A ticket to Cologne as a farewell gift?
When Raul Alonso was a kid, he was ball boy for his club TEKA Santander and witnessed a magician on court at home matches: Talant Dujshebaev, who was the key to Santander becoming the first ever winner of the Men’s EHF Champions League. Alonso’s youth team coach was Manolo Cadenas — and decades later, Alonso, Dujshebaev and Cadenas were part of the same competition again: the EHF Champions League.
At the age of 16, Alonso’s family moved to Germany, and at 25, he became coach of a second division team in Germany, Obernburg — the home club of triple EHF Champions League winner Dominik Klein.
Alonso and Klein ended up crossing paths for many years: After coaching a women’s Bundesliga club, Alonso went to THW Kiel to become youth coordinator, youth coach and then assistant to Alfred Gislason. “Alfred was my teacher. I learnt so much from Alfred,” Alonso says today.
After some years at Austrian club HC Tyrol, Alonso received a call from Cadenas. The former coach of the Spanish national team, Leon and Plock had taken the reigns at Meshkov Brest in 2018 — and his mission was clear: bring the Belarusian side closer to the top of Europe.
When Cadenas announced to return to Spain, where he is now coaching Ademar Leon again parallel to the Argentina national team, Meshkov promoted Alonso from assistant to head coach. After some time to adapt and missing the knockout stage of the halted EHF Champions League 2019/20, Meshkov has put the pedal to the metal since last summer.
“We are in the middle of the most successful season in the club’s history, and we dream on and on. We have made a tremendous progress over the past three years. This season we can boast of historical results — victories over the best clubs in Europe and getting into the quarter-finals of the Champions League. Meshkov is part of the elite in the world of handball,” says Alonso.
This season, Meshkov became national champions for the 13th time, beat teams such as PSG in the group phase, drew with group winners Flensburg and then defeated their neighbours Motor from Zaporozhye to make it to Brest’s first ever quarter-final in the EHF Champions League.
“The victory against PSG and the play-offs against Motor were perfect examples of the development of the team. In previous seasons we would have lost or get eliminated, but now we are stronger, thanks to some exceptional players such as Stas Skube and Mikita Vailupau,” says Alonso.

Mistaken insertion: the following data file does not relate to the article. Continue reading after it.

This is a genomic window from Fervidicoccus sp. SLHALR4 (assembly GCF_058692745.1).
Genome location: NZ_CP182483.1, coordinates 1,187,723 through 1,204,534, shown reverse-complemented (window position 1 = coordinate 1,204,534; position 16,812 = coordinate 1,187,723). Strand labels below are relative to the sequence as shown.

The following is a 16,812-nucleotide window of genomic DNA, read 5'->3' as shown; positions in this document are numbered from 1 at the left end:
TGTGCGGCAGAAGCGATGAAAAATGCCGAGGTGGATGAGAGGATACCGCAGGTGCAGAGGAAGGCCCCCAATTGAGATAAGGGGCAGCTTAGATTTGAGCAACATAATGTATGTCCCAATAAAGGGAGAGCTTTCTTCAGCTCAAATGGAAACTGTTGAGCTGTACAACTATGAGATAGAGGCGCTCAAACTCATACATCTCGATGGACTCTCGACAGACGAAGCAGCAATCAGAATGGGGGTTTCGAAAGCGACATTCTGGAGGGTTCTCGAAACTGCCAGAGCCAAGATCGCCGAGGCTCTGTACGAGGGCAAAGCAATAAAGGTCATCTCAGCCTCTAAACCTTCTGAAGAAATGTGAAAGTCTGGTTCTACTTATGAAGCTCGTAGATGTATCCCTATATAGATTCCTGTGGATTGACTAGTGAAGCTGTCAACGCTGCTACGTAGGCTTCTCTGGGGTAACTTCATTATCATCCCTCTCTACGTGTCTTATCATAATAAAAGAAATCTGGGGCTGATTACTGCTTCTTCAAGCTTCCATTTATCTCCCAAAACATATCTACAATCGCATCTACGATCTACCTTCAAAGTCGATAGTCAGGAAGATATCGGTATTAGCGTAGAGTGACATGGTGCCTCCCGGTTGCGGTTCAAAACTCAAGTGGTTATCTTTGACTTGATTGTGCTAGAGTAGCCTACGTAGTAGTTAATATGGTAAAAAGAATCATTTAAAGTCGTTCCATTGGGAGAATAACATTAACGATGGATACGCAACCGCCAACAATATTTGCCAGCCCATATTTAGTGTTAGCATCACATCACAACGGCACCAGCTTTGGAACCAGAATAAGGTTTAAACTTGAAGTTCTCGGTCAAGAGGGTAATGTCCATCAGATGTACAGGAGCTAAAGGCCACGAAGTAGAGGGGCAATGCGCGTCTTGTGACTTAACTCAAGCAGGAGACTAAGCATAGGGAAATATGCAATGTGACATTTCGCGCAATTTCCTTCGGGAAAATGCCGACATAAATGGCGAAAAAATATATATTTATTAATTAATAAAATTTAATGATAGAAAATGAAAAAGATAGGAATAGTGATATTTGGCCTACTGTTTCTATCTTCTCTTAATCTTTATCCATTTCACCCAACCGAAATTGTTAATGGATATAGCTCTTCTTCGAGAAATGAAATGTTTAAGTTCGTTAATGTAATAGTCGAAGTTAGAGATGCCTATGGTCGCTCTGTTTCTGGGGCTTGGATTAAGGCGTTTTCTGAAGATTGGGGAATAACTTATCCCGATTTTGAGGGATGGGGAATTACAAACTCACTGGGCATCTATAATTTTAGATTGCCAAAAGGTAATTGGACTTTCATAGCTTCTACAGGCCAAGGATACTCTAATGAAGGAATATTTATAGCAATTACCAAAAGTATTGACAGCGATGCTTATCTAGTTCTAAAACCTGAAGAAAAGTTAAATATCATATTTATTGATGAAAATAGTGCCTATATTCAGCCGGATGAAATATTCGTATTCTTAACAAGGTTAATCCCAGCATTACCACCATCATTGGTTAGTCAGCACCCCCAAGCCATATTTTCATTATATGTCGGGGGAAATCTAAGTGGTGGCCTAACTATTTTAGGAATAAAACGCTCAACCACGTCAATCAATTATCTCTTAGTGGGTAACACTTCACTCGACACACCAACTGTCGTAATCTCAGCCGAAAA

“We lost the first leg at Zaporozhye, but you could see that we were already the better team. Finally, the first 10 minutes in the second leg were enough to proceed to the quarter-finals. On home ground, everything is possible for us.”
Alonso will face his country-fellows from Barcelona in what is his first venture among the top eight teams in Europe.
“I was born in Madrid, so there is a special relationship to Barcelona, and my assistant coach Sebastian Salvat was even born in Barcelona. But to be honest, this club has imprinted handball like no other. Barça were a class of its own when I was young. We, at Santander, always fought hard with them, but from a certain point, they had been better. I have full respect for this club and mainly their outstanding coach Xavi Pascual — but still, we can hope for the icing on the cake: the ticket to Cologne, to the EHF FINAL4.”
Alonso believes that the team can cause a surprise, though Meshkov will have to replace two crucial players: left back Alexander Shkurinskyi and defence specialist Artsiom Selvasiuk. Both are ruled out with torn cruciate ligaments. “They are extremely important on both ends of the court, but we will have to fight even more if we want to have a chance.”
Alonso and his team hope for the ‘Victoria effect’, as the Victoria arena will be almost full of spectators next Wednesday against Barcelona. “Our fans cause a very special atmosphere. Though the arena only fits 3,700, it sounds like 8,000. They stand as one behind us, but first we have to deliver as a team before we get the reward of the fans,” the Spanish coach says, who combines German-Spanish handball with a multicultural team.
If Meshkov do not make it to the EHF FINAL4, the quarter-finals will be Alonso’s international farewell from Brest. “After three very stressful and difficult years away from home in Belarus, it is time to go back to my family, to my wife in Germany," says the Spanish coach. “Meshkov wanted to extend my contract, but it was clear to me that after three very successful the time had come.”
Alonso does not unveil the secret of what his new job will be, only saying, “the time has come to see handball from a different perspective.”
But before leaving, the aim is to continue Meshkov history — and Alonso praises his club and the leadership for giving him the chance in 2019: “I have to thank Alexander Meshkov for the opportunity to lead such a unique project. I say thank you for believing in my ideas and ability to manage a team of the highest level. Now I am looking forward to the final stretch of the season. There are still a few big matches ahead and we want to give our best.”
And maybe the circle will close in Cologne, where Alonso won the EHF Champions League twice as assistant coach with THW Kiel.
We are in the middle of the most successful season in the club’s history, and we dream on and on. This season we can boast of historical results — victories over the best clubs in Europe and getting into the quarter-finals of the Champions League. Meshkov is part of the elite in the world of handball.